Fiction > Harvard Classics > J.W. von Goethe > Wilhelm Meister’s Apprenticeship > Book IV > Chapter XII
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J.W. von Goethe (1749–1832).  Wilhelm Meister’s Apprenticeship.
The Harvard Classics Shelf of Fiction.  1917.
  
Book IV
Chapter XII
  
THE SOFT allurements of his dear presiding angel, far from leading our friend to any one determined path, did but nourish and increase the unrest which he had previously experienced. A secret fire was gliding through his veins; objects distinct and indistinct alternated within his soul, and awoke unspeakable desire. At one time he wished for a horse, at another for wings; and not till it seemed impossible that he could stay, did he look round him to discover whither he was wanting to go.   1
  The threads of his destiny had become so strangely entangled, he wished to see its curious knots unravelled or cut in two.   2
  Often, when he heard the tramp of a horse or the rolling of a carriage, he would run to the window and look out, in hopes it might be some one seeking him; some one, even though it were by chance, bringing him intelligence and certainty and joy. He told stories to himself, how his friend Werner might visit these parts and come upon him; how perhaps Mariana might appear. The sound of every post’s horn threw him into agitation. It would be Melina sending news to him of his adventures; above all, it would be the huntsman coming back to carry him to the beauty whom he worshipped.   3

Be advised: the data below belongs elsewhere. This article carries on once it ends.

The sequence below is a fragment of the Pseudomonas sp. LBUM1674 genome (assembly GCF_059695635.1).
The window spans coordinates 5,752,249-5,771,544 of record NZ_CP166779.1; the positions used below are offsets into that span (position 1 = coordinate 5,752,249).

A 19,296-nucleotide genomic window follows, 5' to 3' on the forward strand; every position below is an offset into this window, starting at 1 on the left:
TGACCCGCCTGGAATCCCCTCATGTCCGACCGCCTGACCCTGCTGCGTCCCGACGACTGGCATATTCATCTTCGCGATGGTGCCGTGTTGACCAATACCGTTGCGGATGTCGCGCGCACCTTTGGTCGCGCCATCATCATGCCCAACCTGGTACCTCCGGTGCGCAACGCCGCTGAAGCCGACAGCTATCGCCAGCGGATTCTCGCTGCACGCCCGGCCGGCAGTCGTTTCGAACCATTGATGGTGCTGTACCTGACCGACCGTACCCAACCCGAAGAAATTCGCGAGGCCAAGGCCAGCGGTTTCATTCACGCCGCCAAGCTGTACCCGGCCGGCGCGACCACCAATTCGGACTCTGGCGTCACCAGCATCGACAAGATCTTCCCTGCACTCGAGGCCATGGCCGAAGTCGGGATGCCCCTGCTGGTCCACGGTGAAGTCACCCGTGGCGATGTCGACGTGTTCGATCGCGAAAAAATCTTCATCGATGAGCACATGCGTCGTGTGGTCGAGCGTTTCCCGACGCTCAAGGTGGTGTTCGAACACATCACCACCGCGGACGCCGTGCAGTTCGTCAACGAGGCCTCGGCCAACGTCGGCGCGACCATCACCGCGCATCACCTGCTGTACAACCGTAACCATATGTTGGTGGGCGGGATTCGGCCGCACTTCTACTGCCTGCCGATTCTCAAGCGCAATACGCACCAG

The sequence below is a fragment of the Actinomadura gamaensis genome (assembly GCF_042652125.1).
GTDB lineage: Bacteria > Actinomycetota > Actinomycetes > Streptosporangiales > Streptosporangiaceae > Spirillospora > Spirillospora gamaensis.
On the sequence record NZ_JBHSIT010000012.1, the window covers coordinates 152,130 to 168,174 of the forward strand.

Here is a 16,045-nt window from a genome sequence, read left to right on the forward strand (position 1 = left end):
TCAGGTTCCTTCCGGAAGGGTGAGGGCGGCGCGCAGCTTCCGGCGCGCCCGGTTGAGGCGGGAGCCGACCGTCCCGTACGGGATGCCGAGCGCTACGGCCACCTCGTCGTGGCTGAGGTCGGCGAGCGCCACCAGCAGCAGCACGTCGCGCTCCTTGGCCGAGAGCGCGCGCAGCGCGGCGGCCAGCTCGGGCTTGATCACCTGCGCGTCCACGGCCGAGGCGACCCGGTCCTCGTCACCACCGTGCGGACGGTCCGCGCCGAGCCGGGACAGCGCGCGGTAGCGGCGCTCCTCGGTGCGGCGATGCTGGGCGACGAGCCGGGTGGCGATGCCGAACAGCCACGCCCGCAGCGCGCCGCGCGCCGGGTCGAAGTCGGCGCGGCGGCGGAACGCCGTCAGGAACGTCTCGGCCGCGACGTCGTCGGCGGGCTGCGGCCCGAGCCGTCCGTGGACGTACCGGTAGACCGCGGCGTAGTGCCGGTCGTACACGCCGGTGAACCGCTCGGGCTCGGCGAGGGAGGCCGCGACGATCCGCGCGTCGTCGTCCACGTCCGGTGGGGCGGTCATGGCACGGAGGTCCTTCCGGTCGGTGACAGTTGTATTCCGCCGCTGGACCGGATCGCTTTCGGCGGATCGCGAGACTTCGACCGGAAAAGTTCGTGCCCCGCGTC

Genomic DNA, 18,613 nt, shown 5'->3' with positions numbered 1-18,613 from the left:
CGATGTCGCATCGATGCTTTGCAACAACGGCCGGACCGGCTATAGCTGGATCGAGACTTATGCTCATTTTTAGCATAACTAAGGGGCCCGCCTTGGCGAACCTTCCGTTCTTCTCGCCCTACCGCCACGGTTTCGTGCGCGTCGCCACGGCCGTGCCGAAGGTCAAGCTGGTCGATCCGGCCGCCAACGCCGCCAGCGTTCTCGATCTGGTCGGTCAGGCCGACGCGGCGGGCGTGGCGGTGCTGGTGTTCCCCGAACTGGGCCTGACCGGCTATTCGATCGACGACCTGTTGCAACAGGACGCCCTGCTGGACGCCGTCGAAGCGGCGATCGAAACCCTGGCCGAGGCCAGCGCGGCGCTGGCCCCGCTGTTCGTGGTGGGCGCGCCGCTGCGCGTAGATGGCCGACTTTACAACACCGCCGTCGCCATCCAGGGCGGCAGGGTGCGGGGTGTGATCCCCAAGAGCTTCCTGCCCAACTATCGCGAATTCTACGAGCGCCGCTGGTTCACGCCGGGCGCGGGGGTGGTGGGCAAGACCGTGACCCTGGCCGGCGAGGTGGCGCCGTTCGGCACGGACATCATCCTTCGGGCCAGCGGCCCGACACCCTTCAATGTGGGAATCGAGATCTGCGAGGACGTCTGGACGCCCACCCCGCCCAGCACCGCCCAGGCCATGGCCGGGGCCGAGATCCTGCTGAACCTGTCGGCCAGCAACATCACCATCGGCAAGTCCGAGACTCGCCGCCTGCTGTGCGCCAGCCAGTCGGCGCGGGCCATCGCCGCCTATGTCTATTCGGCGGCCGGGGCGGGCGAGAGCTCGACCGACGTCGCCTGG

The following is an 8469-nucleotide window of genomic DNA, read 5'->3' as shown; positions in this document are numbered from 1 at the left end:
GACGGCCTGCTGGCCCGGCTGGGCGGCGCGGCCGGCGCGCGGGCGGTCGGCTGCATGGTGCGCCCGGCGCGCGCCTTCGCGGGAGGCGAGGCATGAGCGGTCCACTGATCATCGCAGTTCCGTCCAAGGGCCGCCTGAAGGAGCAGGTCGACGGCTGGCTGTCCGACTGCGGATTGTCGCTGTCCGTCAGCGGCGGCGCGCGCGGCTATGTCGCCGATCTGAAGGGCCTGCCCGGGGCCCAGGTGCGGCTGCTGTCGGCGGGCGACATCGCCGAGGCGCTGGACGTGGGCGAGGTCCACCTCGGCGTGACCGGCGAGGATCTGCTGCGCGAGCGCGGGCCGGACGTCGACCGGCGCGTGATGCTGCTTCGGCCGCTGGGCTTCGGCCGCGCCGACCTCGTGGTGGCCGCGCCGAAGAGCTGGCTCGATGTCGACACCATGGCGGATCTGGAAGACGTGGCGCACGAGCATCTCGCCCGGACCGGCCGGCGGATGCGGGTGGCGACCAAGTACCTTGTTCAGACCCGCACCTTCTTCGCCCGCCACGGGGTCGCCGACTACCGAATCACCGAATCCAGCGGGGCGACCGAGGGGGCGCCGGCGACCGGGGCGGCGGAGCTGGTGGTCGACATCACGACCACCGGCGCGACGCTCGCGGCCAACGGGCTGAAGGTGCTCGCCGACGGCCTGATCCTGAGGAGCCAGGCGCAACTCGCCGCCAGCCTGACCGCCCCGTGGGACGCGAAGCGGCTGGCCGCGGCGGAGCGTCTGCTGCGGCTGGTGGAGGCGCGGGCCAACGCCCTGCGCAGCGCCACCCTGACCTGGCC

Of all these possibilities, unhappily no one occurred: he was forced at last to return to the company of himself; and in again looking through the past, there was one circumstance, which the more he viewed and weighed it, grew the more offensive and intolerable to him. It was his unprosperous generalship, of which he never thought without vexation. For although, on the evening of that luckless day, he had produced a pretty fair defence of his conduct when accused by the company, yet he could not hide from himself that he was guilty. On the contrary, in hypochondriacal moments he took the blame of the whole misfortune.   4
  Self-love exaggerates our faults as well as our virtues. Wilhelm thought he had awakened confidence in him, had guided the will of the rest; that, led by inexperience and rashness, they had ventured on, till a danger seized them, for which they were not match. Loud as well as silent reproaches had then assailed him: and if in their sorrowful condition he had promised to the company, misguided by him, never to forsake them till their loss had been repaid with usury; this was but another folly for which he had to blame himself, the folly of presuming to take upon his single shoulders a misfortune that was spread over many. One instant he accused himself of uttering this promise, under the excitement and the pressure of the moment; the next he again felt that this generous presentation of his hand, which no one deigned to accept, was but a light formality compared with the vow which his heart had taken. He meditated means of being kind and useful to them; he found every cause conspire to quicken his visit to Serlo. Accordingly he packed his things together; and without waiting his complete recovery, without listening to the counsel of the parson or the surgeon, he hastened, in the strange society of Mignon and the Harper, to escape the inactivity, in which his fate had once more too long detained him.   5

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